I mentioned back in June that I was working on some grant applications coming out of an AHRC Early Career sandpit event around Easter, and then in my round-up post of 2014 I promised to blog about the project which was successful in that funding bid. So here is that post!
The project in question is formally titled “The Family Archive Project: Exploring Family Identities, Memories and Stories Through Curated Personal Possessions.” It came together after one of the round table discussions at the AHRC sandpit, where four of us discovered we all worked with ideas of family and memory in our research, and all shared some broadly similar research interests that might intersect in interesting ways in an interdisciplinary project. Some shared questions that came up during that very early phase of brainstorming were about how one defines a family archive; who gets to be in charge of a family archive; and how family archives cope with traumatic or difficult events. For instance, we all know stories of families who write a disreputable aunt or uncle out of the history, and novelists make plenty of hay out of the habit at the start of the twentieth centuries of babies being bought up thinking their grandmother was their mother and their mother was their sister. Roman families have different problems to cope with (like ordering your son or daughter killed, for instance), but there are still traumatic events that need to be handled and processed.
The project now has several goals for the next year. It wants to think about what a family archive looks like and how it changes over time – what an Edwardian would have made of the idea would have been very different to what we make of it, particularly in the age of digital photography and practically endless storage, not to mention the move away from paper documents. It wants to think about the function of these archives, and how families engage or disengage with their contents. That question of who owns the archive and curates it is still important, and we also want to explore how ownership is passed down the generations; does an archive have to stay together, or can it be spread across family members, or even embodied in oral repetition at family gatherings? We also want to think about how family archives balance the very personal stories they have to tell with the public events going on at the same time; for instance, an individual family archive (in whatever form) and official government archives will tell two very different stories about the First World War.
As part of this work, we’re very excited to be liaising with a number of partner organisations who are interested in exploring these questions with us and with the communities that they work with. We hope that this will give us a snapshot of some ways that family archives are taking shape today, and that the insights we gain from collaborating together will be useful for archivists in more institutional contexts too. To balance that out, we’re looking at a number of historical case studies to give us a sense of perspective and development, so we can see what’s changed and what’s stayed the same in the way that people think about family archives. Of course, this is all very small-scale sampling, so this is in the nature of an exploratory project to see what we come up with and what else we might do with these ideas and partnerships.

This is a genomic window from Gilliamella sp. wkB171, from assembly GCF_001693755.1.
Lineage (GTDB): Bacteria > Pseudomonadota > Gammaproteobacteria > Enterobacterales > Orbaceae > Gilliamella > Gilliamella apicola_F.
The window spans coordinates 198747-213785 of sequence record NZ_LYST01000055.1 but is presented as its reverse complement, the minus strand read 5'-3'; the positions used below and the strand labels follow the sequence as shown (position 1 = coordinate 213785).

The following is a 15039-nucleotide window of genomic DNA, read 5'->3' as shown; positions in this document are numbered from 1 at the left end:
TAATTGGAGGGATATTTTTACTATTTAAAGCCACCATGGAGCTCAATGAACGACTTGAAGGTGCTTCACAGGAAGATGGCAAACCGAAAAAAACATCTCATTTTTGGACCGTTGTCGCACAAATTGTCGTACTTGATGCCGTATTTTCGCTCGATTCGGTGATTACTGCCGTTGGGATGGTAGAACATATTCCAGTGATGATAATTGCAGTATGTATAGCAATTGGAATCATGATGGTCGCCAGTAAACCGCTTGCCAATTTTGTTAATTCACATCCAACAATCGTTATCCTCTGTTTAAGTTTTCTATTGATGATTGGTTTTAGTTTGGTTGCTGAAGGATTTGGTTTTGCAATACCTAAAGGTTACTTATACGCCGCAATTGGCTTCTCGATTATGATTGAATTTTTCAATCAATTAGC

I see my particular contribution to the project in offering a historical perspective on the way that Roman families think about their personal archive. Of course, the word ‘archive’ is anachronistic for the Romans – they had a totally different way of conceptualising how we might store materials to, say, a family in the Victorian era or later. However, what I’m hoping to do by drawing on my knowledge of a society which didn’t rely so heavily on documentation and had no concept of photography is broaden the ways in which we might define an ‘archive’, and thus help expand how we think about the management of family history within a particular family. My interest in this has come out of my work with exempla (which I really should write about on here), and I’ve very much enjoyed the Ancient History seminar at the Institute of Classical Studies this term, which focused on libraries and archives [link to PDF]. However, that seminar has highlighted how little we classicists seem to talk about ‘family’ archives, as has my recent trawl (still underway) of the L’annee Philologique database in search of helpful bibliography. I have a research day planned next week at the British Library, and I’m looking forward to getting my teeth properly stuck into this aspect of the project.
Stay tuned for more updates as the project progresses, and in the meantime, keep an eye on the project blog, where other team members will be writing about their case studies in more detail over the next month.